Singapore: In near lockdown less than three weeks after being named the best place in the world to be during COVID-19, Singapore is considering a significant shake-up of its vaccine strategy, including increasing the time between shots.
The city state, which is home to more than 20,000 Australians, recorded 38 new cases of community transmission on Sunday, its highest number in more than a year. Eighteen of those cases were unlinked.
Singapore has been one of the global success stories during the pandemic but is in the midst of a new surge.Credit:Bloomberg
It swiftly announced further tightening of restrictions, including the closure of most schools.
Singapore’s Health Minister Ong Ye Kung also revealed the fresh outbreak had convinced the government to weigh up a significant change in its approach to vaccination.
A quarter of the country’s 5.5 million people have been fully vaccinated and one-third have received at least one dose, he said. That makes the rollout in Singapore comfortably the fastest in south-east Asia in terms of an average of the population.
But after prioritising the most vulnerable citizens and frontline workers in a vaccination drive that to date is only open to people over the age of 45, the government may change tack.
“One possibility is that maybe for phase two we should try our best to give as many people a good level of protection against COVID-19. That means give as many people as possible one dose of COVID-19 vaccination,” Ong Ye Kung said on Sunday night.
“There have been many international studies that show even with one dose it confers good protection without compromising efficacy.
A food centre in Singapore’s Ang Mo Kio area. Restaurants have been closed for a month.Credit:Bloomberg
“Our scientists have been studying this. We have an expert committee and the evidence, locally and overseas, points towards [it being] reasonable for dose two to be further apart from dose one. So instead of 21, or 28 days or three weeks or four weeks, it can possibly extend to six to eight weeks without materially affecting the efficacy of the vaccine.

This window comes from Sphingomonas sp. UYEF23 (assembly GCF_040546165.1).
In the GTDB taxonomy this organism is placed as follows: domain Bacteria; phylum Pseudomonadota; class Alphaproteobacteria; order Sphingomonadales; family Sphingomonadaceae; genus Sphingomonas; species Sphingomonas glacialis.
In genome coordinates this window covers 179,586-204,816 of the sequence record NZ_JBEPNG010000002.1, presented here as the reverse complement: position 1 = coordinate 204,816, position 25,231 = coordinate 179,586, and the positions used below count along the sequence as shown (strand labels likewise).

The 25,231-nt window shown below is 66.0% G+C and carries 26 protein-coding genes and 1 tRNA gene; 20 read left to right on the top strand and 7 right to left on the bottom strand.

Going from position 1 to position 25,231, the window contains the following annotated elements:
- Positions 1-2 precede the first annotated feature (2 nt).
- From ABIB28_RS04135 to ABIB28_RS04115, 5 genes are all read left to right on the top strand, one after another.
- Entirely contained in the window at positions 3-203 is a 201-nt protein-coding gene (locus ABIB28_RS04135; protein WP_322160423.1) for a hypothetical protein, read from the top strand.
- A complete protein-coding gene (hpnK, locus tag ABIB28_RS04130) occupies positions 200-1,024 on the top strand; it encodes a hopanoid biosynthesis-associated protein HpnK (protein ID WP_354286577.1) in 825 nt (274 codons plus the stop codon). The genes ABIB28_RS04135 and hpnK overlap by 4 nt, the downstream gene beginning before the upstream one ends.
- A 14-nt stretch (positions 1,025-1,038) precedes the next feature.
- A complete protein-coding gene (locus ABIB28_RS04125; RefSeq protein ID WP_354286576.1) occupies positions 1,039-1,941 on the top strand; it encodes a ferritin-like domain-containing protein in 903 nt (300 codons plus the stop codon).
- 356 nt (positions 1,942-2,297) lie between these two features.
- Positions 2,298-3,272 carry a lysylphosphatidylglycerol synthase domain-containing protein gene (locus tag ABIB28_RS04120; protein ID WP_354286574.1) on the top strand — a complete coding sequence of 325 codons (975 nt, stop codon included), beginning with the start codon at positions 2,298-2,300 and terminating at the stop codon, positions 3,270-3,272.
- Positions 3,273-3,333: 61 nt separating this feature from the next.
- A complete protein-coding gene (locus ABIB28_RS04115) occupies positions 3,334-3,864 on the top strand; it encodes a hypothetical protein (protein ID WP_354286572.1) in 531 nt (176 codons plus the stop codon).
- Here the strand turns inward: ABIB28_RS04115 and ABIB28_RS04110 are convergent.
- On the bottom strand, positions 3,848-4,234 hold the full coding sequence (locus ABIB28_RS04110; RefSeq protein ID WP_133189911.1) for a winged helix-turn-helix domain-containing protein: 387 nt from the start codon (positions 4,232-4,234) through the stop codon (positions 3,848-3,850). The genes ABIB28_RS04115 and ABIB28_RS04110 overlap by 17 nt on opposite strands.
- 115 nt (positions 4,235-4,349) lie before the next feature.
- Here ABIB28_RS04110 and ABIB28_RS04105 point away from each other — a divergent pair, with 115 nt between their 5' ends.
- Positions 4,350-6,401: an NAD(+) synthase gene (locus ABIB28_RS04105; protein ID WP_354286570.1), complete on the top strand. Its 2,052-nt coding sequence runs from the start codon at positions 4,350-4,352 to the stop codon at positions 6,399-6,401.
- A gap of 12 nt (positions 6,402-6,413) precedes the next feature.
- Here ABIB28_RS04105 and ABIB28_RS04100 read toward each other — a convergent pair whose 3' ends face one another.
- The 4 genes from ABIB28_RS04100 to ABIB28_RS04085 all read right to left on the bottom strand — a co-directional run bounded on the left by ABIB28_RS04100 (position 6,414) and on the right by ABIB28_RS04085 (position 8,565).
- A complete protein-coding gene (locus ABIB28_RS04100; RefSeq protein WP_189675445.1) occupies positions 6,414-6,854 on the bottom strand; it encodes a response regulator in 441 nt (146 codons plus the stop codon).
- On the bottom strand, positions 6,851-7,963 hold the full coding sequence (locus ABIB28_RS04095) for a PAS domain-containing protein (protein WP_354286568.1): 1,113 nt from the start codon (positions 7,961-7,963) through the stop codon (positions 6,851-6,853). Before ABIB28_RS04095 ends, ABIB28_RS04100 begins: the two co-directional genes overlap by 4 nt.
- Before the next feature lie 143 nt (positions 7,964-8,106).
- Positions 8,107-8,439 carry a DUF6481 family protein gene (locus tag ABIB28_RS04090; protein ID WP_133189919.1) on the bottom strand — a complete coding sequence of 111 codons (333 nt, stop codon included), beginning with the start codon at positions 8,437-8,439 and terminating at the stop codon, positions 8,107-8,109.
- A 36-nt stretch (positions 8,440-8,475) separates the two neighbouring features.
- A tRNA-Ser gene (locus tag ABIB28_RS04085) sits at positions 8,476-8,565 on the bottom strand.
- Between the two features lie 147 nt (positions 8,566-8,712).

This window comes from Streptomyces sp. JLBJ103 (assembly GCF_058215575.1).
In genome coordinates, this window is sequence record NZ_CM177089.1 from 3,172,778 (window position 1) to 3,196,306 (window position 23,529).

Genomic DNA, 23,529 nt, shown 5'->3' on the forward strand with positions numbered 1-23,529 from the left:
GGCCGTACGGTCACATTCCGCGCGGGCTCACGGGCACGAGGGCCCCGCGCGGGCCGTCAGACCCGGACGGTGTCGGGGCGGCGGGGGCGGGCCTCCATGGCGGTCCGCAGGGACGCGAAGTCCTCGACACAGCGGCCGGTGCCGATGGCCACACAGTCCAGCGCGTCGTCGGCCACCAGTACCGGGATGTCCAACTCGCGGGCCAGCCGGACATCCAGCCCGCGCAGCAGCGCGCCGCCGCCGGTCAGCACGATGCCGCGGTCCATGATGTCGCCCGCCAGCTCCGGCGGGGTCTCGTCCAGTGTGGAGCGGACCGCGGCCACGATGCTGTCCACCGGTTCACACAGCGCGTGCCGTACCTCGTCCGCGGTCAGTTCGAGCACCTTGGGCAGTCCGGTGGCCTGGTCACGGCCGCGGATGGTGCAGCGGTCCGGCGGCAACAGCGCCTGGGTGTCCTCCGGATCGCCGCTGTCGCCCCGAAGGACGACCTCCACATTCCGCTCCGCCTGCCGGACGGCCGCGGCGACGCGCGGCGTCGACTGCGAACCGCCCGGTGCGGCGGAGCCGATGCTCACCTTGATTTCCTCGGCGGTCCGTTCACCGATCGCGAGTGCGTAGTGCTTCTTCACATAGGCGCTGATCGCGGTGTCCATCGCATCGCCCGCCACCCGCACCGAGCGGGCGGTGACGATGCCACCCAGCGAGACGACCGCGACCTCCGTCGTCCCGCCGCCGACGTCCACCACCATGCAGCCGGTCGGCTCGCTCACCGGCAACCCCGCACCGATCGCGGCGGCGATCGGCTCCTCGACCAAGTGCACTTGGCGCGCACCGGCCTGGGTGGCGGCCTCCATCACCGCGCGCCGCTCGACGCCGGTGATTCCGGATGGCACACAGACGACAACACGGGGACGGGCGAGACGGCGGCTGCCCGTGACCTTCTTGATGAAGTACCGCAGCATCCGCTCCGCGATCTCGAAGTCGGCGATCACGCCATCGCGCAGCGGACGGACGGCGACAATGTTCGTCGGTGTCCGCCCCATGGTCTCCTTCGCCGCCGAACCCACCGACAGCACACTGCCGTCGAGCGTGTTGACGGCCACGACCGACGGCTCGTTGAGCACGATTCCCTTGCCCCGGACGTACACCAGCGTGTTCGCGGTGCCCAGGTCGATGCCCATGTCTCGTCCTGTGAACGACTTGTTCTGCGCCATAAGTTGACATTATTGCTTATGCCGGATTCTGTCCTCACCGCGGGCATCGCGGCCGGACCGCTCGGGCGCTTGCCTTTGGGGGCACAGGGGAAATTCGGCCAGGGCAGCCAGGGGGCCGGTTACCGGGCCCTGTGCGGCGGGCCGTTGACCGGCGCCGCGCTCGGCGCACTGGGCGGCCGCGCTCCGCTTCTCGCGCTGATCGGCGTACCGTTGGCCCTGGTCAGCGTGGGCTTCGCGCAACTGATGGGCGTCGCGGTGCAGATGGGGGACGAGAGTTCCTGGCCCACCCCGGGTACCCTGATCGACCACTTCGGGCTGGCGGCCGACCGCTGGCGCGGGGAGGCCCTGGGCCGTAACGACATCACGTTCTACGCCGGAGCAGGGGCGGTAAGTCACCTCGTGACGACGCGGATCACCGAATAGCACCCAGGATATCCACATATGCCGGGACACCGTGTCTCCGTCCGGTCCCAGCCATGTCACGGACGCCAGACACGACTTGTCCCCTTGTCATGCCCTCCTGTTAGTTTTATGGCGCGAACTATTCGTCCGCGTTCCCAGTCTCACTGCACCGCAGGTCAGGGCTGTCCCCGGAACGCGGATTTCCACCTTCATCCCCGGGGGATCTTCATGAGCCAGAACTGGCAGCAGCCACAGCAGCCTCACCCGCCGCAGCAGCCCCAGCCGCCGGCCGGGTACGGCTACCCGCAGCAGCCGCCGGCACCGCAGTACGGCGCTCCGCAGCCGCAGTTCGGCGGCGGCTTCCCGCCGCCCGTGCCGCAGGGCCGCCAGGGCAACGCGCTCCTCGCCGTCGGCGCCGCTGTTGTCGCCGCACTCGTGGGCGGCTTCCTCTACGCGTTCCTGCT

“This is something we are studying and once we are ready, not too long in the future, we’ll announce the details.”
Singapore is using the Pfizer-BioNTech vaccine, which has been given to people in the island nation with a three-week interval between the two shots. It is also rolling out Moderna, which has a four-week gap between doses.
If Singapore does press ahead with widening the interval between shots it would be following the path adopted by countries like the UK, which is leaving a three-month gap between doses of the Oxford AstraZeneca vaccine.
India, which had 311,170 new cases and 4077 deaths on Sunday, has started doing the same, extending the gap between doses of Covishield – the brand name AstraZeneca is distributed under there – from six to eight weeks to 12 to 16 weeks.
An Oxford University study found the efficacy of AstraZeneca rose from 55 per cent to 82 per cent if the time between doses was raised from less than six weeks to 12 weeks or more, and a single shot provided 76 per cent protection in the first 90 days.
Research by the US Centres for Disease Control and Prevention has also found the Pfizer-BioNTech vaccine is 80 per cent effective with a single dose. On Friday, it was announced that a study of people over 80 by the University of Birmingham University had determined that a 12-week break between administering the first and second shots of Pfizer-BioNTech produced a three-and-a-half times better antibody response.
Singapore is facing nowhere near the scale of infections experienced in the UK and, more recently, in India. On April 27, Bloomberg’s COVID resilience rankings named Singapore as the best place to live during the pandemic.
However, a surge in cases is reflective of a new wave that has torn through south-east Asia in the past six weeks.
While Indonesia and the Philippines have been the hardest hit countries in the region, Malaysia has entered a third lockdown and countries that had avoided major outbreaks such as Thailand, Cambodia and East Timor are recording record numbers.
With children among those infected during the latest spike in cases in Singapore, its Education Minister Chan Chun Sing said health authorities were deciding whether it was safe to use Pfizer-BioNTech for the 12-15 year age group.
US and Canadian health regulators have both approved Pfizer-BioNTech for that age category.
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